Researchers at the University of Tennessee Health Science Center (UTHSC) and the Memphis Veterans Affairs (VA) Medical Center were part of the SPRINT MIND (Systolic Blood Pressure Intervention Trial Memory and Cognition IN Decreased Hypertension) multisite clinical trial, which released study findings today showing that intensive lowering of blood pressure reduced the risk of mild cognitive impairment (MCI), a known risk factor for dementia.
Mild cognitive impairment causes difficulty with cognition, thinking, remembering, and reasoning that is greater than expected with normal aging. Dementia is a more severe form of loss in cognitive functions that reduces a person’s ability to perform everyday tasks. Hypertension, or high blood pressure, is very common in adults age 50 and older and is a leading risk factor for heart disease, stroke, and kidney failure. A growing body of research suggests that hypertension has been identified as a potentially modifiable risk factor for MCI and dementia.
Launched in 2010 by the National Heart, Lung, and Blood Institute (NHLBI) of the National Institutes of Health (NIH), SPRINT enrolled more than 9,300 adults age 50 and older with hypertension who were at a high risk for cardiovascular disease. They were recruited from approximately 102 medical centers and clinical practices throughout the United States and Puerto Rico.
Memphis hosts two SPRINT study sites, one at UTHSC and one at the Memphis VA Medical Center. UTHSC’s site, which followed 175 participants, was led by Karen C. Johnson, MD, MPH, principal investigator, College of Medicine Endowed Professor in Women’s Health, and professor of Preventive Medicine at UTHSC, and Catherine Womack, MD, associate professor in the Department of Preventive Medicine and co-chief of the Division of Internal Medicine in the College of Medicine at UTHSC.
The Memphis VA Medical Center, which served as a VA Network hub and clinical site, followed 1,660 participants at 25 VA medical centers within the SPRINT Veterans Affairs Clinical Center Network (CCN). William Cushman, MD, chief of Preventive Medicine at the Memphis VA, and professor of Preventive Medicine, Medicine, and Physiology at UTHSC, serves as the principal investigator for the VA Network. Dr. Barry Wall, also from the Memphis VA, is the co-principal investigator for the SPRINT VA Clinical Center Network (CCN) and principal investigator for the VA Memphis SPRINT clinical site that recruited 80 veterans for SPRINT. Linda Nichols PhD, professor, and Jennifer Martindale-Adams, EdD, associate professor in the Department of Preventive Medicine at UTHSC, were VA CCN consultants and also co-principal investigators for the SPRINT MIND study.
The SPRINT MIND study, an essential component of the umbrella SPRINT study, aimed to address whether aggressive blood pressure control would also reduce the risk of developing dementia and cognitive impairment. The study results show that treating blood pressure to a goal of less than 120 mm Hg does not statistically reduce the risk of dementia, but does significantly reduce the risk of developing MCI. Authors of the SPRINT MIND study conclude that this result may have been due to fewer cases of dementia occurring during the study.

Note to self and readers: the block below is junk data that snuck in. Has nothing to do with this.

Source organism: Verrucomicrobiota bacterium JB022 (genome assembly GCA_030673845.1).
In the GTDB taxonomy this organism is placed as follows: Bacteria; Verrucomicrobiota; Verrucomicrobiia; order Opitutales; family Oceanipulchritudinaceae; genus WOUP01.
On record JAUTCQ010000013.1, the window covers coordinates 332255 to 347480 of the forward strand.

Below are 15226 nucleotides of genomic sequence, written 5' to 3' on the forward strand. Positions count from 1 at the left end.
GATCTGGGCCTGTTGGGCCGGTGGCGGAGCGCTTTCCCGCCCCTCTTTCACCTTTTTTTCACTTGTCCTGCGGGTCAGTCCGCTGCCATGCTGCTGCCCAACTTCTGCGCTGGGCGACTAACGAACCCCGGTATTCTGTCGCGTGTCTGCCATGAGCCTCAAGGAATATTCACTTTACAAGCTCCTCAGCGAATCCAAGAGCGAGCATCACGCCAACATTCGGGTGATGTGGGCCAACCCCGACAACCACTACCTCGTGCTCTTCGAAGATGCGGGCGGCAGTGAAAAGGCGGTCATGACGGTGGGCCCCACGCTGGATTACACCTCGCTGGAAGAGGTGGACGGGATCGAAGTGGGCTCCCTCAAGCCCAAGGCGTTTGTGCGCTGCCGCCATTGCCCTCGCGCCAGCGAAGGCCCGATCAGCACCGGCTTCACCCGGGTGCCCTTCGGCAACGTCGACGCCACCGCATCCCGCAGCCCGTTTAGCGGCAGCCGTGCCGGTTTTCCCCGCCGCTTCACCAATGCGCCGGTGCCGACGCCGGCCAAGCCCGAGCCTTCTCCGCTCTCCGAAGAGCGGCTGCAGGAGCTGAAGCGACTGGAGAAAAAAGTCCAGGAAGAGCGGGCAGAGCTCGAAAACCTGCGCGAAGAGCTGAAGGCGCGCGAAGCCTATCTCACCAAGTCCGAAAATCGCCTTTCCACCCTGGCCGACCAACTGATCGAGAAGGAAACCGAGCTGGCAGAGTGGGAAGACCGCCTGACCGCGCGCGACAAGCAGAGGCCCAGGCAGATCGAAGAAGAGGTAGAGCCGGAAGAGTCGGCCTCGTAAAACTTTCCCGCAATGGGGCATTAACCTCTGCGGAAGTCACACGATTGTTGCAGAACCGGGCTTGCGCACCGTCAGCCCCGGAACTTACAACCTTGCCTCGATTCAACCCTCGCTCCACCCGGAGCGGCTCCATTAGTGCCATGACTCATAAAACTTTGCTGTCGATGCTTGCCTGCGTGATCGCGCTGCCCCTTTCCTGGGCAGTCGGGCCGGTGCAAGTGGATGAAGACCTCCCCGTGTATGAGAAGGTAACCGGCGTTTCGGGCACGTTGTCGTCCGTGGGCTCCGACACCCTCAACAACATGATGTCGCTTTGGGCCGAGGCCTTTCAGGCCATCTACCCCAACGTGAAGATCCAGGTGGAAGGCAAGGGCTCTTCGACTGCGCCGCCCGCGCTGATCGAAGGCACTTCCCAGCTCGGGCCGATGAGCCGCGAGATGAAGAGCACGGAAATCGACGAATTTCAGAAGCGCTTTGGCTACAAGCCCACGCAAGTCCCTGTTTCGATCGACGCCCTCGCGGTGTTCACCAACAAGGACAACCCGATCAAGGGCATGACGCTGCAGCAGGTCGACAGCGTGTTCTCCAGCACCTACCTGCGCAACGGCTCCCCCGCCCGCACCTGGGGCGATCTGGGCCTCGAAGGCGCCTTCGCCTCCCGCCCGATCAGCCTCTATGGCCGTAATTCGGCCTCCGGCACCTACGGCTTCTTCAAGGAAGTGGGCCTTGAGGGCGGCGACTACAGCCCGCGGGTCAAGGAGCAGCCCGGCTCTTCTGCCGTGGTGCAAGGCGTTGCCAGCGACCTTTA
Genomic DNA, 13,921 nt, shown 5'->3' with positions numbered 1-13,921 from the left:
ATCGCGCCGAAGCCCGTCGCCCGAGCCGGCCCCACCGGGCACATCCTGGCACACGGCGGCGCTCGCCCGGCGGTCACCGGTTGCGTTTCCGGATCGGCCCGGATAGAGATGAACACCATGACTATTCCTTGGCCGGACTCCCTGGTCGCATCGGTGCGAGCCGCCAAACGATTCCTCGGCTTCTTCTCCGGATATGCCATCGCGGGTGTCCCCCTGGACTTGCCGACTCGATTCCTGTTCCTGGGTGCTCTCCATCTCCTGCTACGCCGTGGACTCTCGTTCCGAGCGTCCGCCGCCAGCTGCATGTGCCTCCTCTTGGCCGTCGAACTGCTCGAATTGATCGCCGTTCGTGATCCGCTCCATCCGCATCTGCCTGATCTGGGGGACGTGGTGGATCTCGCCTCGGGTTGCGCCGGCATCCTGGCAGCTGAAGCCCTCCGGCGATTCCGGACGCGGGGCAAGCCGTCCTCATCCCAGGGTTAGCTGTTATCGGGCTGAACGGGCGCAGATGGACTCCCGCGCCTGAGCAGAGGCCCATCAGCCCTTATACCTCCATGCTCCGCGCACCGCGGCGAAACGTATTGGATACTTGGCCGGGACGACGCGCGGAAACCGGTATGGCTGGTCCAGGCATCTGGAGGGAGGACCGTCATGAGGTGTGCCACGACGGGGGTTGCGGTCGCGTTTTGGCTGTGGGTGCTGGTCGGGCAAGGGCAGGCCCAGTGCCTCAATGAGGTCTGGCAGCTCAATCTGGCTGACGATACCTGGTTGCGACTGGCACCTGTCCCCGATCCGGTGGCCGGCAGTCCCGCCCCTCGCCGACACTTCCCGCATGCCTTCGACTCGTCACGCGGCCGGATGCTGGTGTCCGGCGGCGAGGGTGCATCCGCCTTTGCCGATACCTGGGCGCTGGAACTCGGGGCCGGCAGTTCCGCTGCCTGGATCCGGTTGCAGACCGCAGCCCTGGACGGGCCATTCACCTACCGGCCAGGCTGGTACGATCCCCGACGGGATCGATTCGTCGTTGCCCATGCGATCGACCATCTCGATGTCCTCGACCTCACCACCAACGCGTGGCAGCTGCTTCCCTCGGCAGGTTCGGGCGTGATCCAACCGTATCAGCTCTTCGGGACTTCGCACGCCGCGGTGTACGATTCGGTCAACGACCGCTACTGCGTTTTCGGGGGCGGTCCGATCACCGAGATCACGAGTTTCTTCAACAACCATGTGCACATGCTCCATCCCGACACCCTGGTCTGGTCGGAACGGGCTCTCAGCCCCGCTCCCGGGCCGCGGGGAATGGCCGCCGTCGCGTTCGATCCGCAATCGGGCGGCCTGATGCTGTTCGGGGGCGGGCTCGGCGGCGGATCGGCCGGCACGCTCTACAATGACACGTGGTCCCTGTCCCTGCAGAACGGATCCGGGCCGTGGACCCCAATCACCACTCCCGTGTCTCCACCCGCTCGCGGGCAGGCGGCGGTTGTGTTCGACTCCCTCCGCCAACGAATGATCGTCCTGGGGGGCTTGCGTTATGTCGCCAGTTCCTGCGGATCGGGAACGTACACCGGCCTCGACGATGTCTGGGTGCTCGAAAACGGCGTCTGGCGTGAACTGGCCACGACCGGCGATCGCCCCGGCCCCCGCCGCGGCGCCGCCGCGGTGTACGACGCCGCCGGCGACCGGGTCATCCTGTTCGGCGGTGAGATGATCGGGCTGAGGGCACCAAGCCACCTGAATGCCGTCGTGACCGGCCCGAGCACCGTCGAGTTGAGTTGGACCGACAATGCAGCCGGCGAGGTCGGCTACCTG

“The SPRINT MIND study has shown for the first time that intensive control of blood pressure in older people significantly reduced the risk of developing mild cognitive impairment, a precursor of early dementia,” said Dr. Johnson, who also served as the vice chair of the National Steering Committee for the SPRINT study. “This is a very important finding, as it may reduce concerns that many clinicians had that lower systolic blood pressure in older persons might be harmful to their brain.”
The Alzheimer’s Association has agreed to fund additional follow-up of SPRINT MIND participants in the hope that sufficient dementia cases will accrue, allowing for a more definitive statement on these study outcomes. Dr. Nichols is encouraged by the association’s commitment to help provide more conclusive study results.
“We are thrilled that the Alzheimer’s Association will be working with us to continue to follow SPRINT MIND participants,” Dr. Nichols said. “We may be able to determine if intensive blood pressure control will reduce dementia in addition to mild cognitive impairment.”
In August 2015, the SPRINT trial was stopped earlier than planned when the beneficial effects of intensive blood pressure management on mortality and cardiovascular disease were discovered. The SPRINT MIND findings provide promise that individuals can take steps to lower their risk of mild cognitive impairment and dementia, and it could be as easy as lowering their blood pressure.
“The fact that cognition and dementia were not worsened and there were even some improvements is very encouraging in light of the impressive improvement in cardiovascular outcomes with intensive blood pressure lowering in SPRINT,” Dr. Cushman said.
“These findings provide hope to anyone who is concerned about developing memory problems,” Dr. Martindale-Adams said.
SPRINT study findings have already had a world-wide impact on how people define hypertension and how doctors treat hypertension. The American College of Cardiology and the American Heart Association published new blood pressure guidelines in 2017 based on SPRINT data. The SPRINT MIND study results were reported in the Jan. 28, 2019 edition of the Journal of the American Medical Association.